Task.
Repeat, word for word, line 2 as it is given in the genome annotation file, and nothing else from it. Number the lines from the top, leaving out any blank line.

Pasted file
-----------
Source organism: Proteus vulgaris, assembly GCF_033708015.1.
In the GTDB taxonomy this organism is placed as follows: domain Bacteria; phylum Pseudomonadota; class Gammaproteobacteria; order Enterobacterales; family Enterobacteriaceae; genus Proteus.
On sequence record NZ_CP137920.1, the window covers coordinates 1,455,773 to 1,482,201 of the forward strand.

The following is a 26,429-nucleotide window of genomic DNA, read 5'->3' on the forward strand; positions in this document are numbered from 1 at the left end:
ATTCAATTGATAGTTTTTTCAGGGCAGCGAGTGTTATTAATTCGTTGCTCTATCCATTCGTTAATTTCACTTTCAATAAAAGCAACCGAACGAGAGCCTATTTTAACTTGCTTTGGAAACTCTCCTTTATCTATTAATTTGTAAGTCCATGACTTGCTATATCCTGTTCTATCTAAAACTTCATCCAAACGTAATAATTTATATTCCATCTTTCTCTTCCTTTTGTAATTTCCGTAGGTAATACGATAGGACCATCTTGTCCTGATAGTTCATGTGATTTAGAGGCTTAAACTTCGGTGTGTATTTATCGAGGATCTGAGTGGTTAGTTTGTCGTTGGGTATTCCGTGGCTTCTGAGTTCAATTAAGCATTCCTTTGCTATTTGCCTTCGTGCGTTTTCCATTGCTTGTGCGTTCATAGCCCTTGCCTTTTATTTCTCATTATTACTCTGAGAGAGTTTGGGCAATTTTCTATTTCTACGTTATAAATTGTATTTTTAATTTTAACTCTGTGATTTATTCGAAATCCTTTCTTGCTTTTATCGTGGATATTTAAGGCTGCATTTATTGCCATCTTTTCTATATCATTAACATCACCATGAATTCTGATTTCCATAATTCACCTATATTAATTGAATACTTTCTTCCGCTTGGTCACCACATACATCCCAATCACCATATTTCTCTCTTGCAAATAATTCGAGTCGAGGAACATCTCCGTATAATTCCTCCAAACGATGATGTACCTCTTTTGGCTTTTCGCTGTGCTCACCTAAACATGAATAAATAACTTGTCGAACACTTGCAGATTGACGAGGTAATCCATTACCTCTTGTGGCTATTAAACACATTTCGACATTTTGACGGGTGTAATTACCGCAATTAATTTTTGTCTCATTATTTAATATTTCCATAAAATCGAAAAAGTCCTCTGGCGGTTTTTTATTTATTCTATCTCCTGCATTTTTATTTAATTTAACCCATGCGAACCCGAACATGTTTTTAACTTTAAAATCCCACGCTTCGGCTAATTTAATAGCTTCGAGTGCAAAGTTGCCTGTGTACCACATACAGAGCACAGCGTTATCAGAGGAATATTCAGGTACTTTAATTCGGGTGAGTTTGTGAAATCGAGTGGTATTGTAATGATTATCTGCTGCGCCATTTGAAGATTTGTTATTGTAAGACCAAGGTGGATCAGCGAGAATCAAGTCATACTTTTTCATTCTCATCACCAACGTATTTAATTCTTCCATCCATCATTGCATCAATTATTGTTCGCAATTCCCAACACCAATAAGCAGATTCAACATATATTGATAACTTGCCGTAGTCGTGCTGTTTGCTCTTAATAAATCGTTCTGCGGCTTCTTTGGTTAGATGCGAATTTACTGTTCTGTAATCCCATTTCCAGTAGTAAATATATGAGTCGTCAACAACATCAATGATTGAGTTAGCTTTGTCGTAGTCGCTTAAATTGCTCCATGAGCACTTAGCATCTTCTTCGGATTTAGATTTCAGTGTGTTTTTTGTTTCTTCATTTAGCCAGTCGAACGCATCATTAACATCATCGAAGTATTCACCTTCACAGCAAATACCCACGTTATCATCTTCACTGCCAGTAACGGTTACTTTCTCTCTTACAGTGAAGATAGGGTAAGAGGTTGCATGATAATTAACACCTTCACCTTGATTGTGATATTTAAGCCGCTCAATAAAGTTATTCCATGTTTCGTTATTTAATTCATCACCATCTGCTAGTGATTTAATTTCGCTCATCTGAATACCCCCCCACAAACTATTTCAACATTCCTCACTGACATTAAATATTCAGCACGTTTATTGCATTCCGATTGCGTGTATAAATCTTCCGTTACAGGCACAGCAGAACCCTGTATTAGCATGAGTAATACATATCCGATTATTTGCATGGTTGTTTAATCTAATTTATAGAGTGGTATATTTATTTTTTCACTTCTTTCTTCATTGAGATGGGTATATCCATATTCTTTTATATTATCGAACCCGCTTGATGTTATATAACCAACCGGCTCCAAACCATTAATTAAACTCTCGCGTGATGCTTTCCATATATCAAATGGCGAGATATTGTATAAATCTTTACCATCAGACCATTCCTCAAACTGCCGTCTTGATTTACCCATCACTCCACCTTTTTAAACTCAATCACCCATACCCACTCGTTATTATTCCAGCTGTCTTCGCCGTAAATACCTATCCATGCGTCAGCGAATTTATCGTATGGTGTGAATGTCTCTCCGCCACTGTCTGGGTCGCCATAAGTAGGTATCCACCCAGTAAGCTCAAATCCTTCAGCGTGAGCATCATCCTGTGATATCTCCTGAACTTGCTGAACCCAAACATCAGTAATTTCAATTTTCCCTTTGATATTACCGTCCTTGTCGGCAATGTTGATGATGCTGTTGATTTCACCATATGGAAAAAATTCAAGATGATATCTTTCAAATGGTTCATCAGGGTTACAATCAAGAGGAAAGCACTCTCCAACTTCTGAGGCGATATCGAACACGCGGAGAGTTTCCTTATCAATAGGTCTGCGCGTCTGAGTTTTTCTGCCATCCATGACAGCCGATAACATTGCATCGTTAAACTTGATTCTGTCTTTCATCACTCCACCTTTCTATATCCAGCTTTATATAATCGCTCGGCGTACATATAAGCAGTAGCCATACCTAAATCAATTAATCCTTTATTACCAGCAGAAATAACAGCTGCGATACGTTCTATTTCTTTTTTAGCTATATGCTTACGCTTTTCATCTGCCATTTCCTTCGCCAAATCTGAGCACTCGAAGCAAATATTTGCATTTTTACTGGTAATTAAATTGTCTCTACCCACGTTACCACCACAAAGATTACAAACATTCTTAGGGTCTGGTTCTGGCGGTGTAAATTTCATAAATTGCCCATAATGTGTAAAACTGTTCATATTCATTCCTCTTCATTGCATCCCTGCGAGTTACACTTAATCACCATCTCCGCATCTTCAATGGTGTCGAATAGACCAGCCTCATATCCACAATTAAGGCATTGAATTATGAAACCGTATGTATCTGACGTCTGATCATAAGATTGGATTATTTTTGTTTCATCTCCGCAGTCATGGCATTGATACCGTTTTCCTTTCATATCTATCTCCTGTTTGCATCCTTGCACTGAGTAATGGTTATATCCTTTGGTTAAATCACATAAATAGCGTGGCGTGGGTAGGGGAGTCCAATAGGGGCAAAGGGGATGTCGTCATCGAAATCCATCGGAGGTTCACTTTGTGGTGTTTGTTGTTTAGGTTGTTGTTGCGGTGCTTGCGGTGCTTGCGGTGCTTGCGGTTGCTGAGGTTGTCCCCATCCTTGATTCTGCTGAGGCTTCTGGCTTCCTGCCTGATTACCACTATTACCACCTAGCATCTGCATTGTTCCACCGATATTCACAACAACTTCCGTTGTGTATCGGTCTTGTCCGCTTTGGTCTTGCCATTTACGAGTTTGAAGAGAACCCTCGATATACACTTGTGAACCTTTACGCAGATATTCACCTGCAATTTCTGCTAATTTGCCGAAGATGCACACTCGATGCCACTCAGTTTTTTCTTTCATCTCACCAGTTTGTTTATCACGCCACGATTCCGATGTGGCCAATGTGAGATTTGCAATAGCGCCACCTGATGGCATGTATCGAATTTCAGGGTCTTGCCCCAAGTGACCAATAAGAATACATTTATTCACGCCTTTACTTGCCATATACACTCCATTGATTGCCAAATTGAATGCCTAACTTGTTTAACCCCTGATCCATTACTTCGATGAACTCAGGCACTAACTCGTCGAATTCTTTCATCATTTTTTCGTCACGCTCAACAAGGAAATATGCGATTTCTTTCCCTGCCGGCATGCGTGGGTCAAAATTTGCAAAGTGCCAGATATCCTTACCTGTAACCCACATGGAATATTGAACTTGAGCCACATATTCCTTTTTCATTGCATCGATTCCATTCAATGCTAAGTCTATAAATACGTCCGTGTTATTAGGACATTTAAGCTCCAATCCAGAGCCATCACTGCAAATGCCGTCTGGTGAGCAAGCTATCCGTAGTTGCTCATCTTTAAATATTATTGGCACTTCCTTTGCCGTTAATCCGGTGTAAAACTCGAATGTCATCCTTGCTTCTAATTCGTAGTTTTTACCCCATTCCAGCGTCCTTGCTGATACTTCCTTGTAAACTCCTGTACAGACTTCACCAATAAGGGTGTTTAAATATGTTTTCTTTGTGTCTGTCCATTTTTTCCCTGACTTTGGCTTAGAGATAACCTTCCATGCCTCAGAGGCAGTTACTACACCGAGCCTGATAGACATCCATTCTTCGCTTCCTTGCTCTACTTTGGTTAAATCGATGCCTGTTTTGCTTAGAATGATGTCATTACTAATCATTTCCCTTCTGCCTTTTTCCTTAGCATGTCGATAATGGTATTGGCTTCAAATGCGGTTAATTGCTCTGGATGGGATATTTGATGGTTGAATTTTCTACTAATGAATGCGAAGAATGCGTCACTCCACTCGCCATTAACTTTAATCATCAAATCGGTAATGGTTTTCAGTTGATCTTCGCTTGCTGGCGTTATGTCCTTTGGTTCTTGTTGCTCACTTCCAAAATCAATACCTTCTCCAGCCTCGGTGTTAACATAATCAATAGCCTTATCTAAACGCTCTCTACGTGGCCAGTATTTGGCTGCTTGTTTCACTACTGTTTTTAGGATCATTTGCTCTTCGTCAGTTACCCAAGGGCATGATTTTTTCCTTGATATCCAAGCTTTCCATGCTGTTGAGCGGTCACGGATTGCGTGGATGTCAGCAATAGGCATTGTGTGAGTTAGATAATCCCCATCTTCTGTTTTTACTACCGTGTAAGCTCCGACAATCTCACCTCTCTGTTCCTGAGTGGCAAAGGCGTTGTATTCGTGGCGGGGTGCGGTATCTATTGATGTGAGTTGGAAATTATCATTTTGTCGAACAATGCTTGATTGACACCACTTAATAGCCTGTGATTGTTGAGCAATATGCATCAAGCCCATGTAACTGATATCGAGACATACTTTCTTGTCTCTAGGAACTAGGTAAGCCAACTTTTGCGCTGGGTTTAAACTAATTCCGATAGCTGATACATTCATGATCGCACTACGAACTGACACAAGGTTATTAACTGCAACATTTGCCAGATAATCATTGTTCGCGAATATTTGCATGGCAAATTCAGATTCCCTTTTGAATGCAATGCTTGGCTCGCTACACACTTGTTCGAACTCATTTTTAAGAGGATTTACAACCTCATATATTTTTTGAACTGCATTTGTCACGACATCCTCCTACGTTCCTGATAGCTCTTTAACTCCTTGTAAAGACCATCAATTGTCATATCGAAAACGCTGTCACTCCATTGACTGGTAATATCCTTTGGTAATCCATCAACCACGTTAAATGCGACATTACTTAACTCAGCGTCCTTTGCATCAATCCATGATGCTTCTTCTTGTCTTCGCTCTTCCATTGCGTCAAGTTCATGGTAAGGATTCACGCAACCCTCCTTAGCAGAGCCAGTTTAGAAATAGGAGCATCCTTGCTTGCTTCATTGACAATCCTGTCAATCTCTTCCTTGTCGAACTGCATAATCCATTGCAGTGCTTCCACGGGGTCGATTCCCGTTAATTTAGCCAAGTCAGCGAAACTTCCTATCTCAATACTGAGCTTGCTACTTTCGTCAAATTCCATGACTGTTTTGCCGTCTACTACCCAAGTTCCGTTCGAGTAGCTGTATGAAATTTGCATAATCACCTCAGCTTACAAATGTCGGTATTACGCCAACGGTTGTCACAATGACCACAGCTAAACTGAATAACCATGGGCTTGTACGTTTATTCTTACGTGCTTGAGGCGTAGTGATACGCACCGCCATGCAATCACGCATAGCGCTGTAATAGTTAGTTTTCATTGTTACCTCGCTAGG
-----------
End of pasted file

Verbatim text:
In the GTDB taxonomy this organism is placed as follows: domain Bacteria; phylum Pseudomonadota; class Gammaproteobacteria; order Enterobacterales; family Enterobacteriaceae; genus Proteus.